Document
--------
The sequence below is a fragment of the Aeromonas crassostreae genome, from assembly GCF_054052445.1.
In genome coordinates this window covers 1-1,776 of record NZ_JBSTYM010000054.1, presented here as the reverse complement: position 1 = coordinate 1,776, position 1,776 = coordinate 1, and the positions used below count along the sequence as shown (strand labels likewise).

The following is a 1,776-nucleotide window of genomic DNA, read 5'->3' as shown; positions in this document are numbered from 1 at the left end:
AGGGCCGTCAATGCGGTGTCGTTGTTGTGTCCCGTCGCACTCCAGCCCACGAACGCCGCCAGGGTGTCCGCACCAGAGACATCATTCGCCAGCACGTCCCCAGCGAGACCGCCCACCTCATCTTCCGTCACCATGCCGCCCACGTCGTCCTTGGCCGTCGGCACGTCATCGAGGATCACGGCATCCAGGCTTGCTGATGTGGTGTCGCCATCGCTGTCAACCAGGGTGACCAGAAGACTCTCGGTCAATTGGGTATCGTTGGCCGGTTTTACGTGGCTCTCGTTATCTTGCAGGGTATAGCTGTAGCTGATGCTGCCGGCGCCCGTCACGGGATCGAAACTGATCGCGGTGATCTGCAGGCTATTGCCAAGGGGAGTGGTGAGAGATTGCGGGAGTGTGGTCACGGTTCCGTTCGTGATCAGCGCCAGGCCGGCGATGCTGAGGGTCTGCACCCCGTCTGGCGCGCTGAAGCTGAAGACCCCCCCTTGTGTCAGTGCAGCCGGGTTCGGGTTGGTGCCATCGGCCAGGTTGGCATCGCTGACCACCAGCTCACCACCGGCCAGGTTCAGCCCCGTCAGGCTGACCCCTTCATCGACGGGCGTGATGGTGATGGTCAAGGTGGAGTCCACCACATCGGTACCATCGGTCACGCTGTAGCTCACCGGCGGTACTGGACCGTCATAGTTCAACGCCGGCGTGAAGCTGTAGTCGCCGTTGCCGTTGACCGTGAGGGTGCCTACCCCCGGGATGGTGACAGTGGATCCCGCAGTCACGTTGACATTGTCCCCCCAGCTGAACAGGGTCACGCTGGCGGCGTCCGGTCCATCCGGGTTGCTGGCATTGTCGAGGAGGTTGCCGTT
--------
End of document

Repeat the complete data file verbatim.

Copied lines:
The sequence below is a fragment of the Aeromonas crassostreae genome, from assembly GCF_054052445.1.
In genome coordinates this window covers 1-1,776 of record NZ_JBSTYM010000054.1, presented here as the reverse complement: position 1 = coordinate 1,776, position 1,776 = coordinate 1, and the positions used below count along the sequence as shown (strand labels likewise).

The following is a 1,776-nucleotide window of genomic DNA, read 5'->3' as shown; positions in this document are numbered from 1 at the left end:
AGGGCCGTCAATGCGGTGTCGTTGTTGTGTCCCGTCGCACTCCAGCCCACGAACGCCGCCAGGGTGTCCGCACCAGAGACATCATTCGCCAGCACGTCCCCAGCGAGACCGCCCACCTCATCTTCCGTCACCATGCCGCCCACGTCGTCCTTGGCCGTCGGCACGTCATCGAGGATCACGGCATCCAGGCTTGCTGATGTGGTGTCGCCATCGCTGTCAACCAGGGTGACCAGAAGACTCTCGGTCAATTGGGTATCGTTGGCCGGTTTTACGTGGCTCTCGTTATCTTGCAGGGTATAGCTGTAGCTGATGCTGCCGGCGCCCGTCACGGGATCGAAACTGATCGCGGTGATCTGCAGGCTATTGCCAAGGGGAGTGGTGAGAGATTGCGGGAGTGTGGTCACGGTTCCGTTCGTGATCAGCGCCAGGCCGGCGATGCTGAGGGTCTGCACCCCGTCTGGCGCGCTGAAGCTGAAGACCCCCCCTTGTGTCAGTGCAGCCGGGTTCGGGTTGGTGCCATCGGCCAGGTTGGCATCGCTGACCACCAGCTCACCACCGGCCAGGTTCAGCCCCGTCAGGCTGACCCCTTCATCGACGGGCGTGATGGTGATGGTCAAGGTGGAGTCCACCACATCGGTACCATCGGTCACGCTGTAGCTCACCGGCGGTACTGGACCGTCATAGTTCAACGCCGGCGTGAAGCTGTAGTCGCCGTTGCCGTTGACCGTGAGGGTGCCTACCCCCGGGATGGTGACAGTGGATCCCGCAGTCACGTTGACATTGTCCCCCCAGCTGAACAGGGTCACGCTGGCGGCGTCCGGTCCATCCGGGTTGCTGGCATTGTCGAGGAGGTTGCCGTT